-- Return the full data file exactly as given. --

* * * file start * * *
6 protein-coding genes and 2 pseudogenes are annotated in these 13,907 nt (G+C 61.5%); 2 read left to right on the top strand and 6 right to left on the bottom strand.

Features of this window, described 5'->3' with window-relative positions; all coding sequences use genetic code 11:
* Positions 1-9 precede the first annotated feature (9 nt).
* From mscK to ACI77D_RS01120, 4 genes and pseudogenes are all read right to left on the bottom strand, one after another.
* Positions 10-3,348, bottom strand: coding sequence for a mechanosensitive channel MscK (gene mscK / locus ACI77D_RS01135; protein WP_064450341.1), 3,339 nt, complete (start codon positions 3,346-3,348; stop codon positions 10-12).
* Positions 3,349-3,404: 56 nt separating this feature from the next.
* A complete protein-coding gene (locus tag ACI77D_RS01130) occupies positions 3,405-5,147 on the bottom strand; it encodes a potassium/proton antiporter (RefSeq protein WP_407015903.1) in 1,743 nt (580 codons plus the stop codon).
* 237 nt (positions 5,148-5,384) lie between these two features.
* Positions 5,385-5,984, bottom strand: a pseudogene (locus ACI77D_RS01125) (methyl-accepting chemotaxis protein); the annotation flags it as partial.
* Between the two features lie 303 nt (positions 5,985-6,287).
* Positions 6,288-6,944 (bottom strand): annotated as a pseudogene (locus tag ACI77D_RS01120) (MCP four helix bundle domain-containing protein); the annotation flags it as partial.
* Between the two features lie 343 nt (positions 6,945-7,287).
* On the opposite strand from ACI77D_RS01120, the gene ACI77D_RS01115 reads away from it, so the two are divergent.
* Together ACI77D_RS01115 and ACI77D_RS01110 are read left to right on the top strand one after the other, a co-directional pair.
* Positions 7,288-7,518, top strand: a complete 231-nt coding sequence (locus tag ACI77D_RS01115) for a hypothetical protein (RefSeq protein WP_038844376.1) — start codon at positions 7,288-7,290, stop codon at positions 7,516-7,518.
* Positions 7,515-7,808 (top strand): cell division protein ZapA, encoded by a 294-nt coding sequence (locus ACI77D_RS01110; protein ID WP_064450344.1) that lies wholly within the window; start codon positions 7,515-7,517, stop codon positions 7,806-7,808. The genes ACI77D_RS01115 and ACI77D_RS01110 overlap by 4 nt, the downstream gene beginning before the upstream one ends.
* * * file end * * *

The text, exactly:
6 protein-coding genes and 2 pseudogenes are annotated in these 13,907 nt (G+C 61.5%); 2 read left to right on the top strand and 6 right to left on the bottom strand.

Features of this window, described 5'->3' with window-relative positions; all coding sequences use genetic code 11:
* Positions 1-9 precede the first annotated feature (9 nt).
* From mscK to ACI77D_RS01120, 4 genes and pseudogenes are all read right to left on the bottom strand, one after another.
* Positions 10-3,348, bottom strand: coding sequence for a mechanosensitive channel MscK (gene mscK / locus ACI77D_RS01135; protein WP_064450341.1), 3,339 nt, complete (start codon positions 3,346-3,348; stop codon positions 10-12).
* Positions 3,349-3,404: 56 nt separating this feature from the next.
* A complete protein-coding gene (locus tag ACI77D_RS01130) occupies positions 3,405-5,147 on the bottom strand; it encodes a potassium/proton antiporter (RefSeq protein WP_407015903.1) in 1,743 nt (580 codons plus the stop codon).
* 237 nt (positions 5,148-5,384) lie between these two features.
* Positions 5,385-5,984, bottom strand: a pseudogene (locus ACI77D_RS01125) (methyl-accepting chemotaxis protein); the annotation flags it as partial.
* Between the two features lie 303 nt (positions 5,985-6,287).
* Positions 6,288-6,944 (bottom strand): annotated as a pseudogene (locus tag ACI77D_RS01120) (MCP four helix bundle domain-containing protein); the annotation flags it as partial.
* Between the two features lie 343 nt (positions 6,945-7,287).
* On the opposite strand from ACI77D_RS01120, the gene ACI77D_RS01115 reads away from it, so the two are divergent.
* Together ACI77D_RS01115 and ACI77D_RS01110 are read left to right on the top strand one after the other, a co-directional pair.
* Positions 7,288-7,518, top strand: a complete 231-nt coding sequence (locus tag ACI77D_RS01115) for a hypothetical protein (RefSeq protein WP_038844376.1) — start codon at positions 7,288-7,290, stop codon at positions 7,516-7,518.
* Positions 7,515-7,808 (top strand): cell division protein ZapA, encoded by a 294-nt coding sequence (locus ACI77D_RS01110; protein ID WP_064450344.1) that lies wholly within the window; start codon positions 7,515-7,517, stop codon positions 7,806-7,808. The genes ACI77D_RS01115 and ACI77D_RS01110 overlap by 4 nt, the downstream gene beginning before the upstream one ends.